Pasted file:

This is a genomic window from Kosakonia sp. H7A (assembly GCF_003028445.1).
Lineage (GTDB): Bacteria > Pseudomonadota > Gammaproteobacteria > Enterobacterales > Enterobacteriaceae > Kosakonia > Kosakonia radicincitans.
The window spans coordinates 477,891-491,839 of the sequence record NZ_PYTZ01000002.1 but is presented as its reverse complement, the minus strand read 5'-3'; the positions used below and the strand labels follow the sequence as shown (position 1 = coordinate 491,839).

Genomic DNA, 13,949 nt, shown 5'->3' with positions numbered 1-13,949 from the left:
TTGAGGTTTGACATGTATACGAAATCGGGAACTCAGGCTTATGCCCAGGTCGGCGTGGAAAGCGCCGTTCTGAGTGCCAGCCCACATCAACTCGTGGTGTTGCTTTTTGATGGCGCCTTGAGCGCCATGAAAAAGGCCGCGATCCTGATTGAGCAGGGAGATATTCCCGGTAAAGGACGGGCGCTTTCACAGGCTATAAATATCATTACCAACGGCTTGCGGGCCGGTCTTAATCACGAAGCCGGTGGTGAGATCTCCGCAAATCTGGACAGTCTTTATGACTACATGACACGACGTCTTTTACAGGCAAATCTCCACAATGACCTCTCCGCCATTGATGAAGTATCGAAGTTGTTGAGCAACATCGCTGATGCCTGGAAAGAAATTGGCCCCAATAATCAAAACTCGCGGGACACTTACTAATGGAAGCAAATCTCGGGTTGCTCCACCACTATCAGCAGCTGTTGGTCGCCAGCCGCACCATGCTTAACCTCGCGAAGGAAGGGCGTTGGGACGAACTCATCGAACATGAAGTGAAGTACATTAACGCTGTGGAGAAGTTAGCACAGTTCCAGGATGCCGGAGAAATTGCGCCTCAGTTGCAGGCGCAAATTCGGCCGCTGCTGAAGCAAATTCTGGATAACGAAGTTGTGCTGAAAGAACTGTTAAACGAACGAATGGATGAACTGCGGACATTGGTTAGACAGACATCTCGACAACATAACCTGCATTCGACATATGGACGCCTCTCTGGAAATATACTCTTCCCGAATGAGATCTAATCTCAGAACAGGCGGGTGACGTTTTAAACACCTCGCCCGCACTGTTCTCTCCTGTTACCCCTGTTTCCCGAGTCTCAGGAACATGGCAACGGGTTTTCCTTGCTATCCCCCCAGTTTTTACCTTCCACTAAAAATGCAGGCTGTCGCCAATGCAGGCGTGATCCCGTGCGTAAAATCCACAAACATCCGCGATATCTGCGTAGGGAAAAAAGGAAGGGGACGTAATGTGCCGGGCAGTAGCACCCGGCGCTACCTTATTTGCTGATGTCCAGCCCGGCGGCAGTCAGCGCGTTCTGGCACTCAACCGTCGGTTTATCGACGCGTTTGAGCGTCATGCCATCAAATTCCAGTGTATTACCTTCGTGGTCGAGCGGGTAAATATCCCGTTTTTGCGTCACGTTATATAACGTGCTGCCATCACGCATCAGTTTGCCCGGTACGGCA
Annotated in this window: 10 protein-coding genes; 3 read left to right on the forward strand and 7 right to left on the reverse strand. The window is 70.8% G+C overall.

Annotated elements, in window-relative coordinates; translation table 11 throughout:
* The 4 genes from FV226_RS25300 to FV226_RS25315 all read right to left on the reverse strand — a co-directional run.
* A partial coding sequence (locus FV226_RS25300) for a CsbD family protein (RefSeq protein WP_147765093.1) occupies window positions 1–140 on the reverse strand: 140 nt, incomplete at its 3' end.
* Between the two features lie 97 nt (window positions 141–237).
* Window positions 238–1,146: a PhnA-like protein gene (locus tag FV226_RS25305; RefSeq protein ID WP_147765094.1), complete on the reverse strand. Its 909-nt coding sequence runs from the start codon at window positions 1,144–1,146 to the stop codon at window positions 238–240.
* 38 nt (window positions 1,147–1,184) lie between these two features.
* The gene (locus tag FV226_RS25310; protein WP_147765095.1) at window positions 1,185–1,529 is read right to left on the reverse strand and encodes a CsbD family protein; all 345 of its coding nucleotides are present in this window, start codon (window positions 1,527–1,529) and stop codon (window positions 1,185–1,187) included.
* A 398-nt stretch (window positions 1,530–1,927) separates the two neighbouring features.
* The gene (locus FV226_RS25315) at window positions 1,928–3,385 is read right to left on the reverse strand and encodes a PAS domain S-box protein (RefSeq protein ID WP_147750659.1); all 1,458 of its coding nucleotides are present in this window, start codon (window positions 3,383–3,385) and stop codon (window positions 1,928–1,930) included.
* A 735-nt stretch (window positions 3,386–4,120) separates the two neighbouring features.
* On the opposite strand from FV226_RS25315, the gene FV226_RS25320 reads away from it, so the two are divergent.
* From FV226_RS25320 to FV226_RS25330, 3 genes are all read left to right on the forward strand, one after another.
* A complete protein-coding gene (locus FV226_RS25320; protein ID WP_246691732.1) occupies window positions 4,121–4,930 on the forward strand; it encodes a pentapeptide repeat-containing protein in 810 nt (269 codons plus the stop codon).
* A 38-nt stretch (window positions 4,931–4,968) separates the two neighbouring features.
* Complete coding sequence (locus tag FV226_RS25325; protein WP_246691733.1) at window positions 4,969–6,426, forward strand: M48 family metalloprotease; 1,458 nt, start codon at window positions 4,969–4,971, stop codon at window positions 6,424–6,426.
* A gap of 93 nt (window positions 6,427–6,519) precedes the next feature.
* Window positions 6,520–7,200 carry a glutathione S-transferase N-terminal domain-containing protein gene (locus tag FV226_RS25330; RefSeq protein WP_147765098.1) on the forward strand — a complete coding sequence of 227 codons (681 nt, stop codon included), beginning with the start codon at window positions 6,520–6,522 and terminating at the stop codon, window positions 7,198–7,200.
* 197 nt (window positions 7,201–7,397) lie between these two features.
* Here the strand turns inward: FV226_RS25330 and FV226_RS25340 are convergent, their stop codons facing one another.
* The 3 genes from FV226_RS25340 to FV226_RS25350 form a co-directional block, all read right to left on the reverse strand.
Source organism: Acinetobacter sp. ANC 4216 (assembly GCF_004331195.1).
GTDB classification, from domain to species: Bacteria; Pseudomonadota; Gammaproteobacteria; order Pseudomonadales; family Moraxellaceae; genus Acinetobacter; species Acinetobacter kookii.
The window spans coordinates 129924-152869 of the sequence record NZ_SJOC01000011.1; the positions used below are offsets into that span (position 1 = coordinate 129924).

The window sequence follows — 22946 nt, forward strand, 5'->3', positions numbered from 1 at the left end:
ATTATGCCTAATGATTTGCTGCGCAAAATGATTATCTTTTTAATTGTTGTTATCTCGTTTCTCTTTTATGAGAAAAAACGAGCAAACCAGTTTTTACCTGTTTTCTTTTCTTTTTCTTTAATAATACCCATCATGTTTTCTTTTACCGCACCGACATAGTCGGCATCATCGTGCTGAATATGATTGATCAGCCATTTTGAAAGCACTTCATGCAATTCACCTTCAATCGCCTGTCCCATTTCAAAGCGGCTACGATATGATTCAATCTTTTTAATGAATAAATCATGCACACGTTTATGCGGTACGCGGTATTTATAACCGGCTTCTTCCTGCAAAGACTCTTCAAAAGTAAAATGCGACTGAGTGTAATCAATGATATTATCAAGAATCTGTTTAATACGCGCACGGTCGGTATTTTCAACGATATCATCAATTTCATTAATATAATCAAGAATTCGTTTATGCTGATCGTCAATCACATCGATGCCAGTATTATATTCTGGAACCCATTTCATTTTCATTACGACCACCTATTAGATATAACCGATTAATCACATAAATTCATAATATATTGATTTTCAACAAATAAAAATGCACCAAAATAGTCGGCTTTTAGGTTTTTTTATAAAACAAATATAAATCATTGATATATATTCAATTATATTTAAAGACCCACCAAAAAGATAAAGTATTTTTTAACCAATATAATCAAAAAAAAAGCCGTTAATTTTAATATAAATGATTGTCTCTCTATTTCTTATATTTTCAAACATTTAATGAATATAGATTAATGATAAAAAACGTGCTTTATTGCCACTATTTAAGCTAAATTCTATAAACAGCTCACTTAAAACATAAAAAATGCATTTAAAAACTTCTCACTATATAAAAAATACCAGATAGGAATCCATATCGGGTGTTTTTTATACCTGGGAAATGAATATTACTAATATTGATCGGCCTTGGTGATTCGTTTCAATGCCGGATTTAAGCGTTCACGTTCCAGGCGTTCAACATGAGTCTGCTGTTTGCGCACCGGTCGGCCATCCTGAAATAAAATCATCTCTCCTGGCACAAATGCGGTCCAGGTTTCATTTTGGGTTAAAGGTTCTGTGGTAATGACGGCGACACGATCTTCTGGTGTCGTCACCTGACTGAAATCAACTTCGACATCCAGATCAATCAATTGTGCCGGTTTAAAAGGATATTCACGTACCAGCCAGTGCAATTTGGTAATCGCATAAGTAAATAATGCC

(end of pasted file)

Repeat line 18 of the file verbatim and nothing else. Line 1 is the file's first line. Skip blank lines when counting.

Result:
* From FV226_RS25320 to FV226_RS25330, 3 genes are all read left to right on the forward strand, one after another.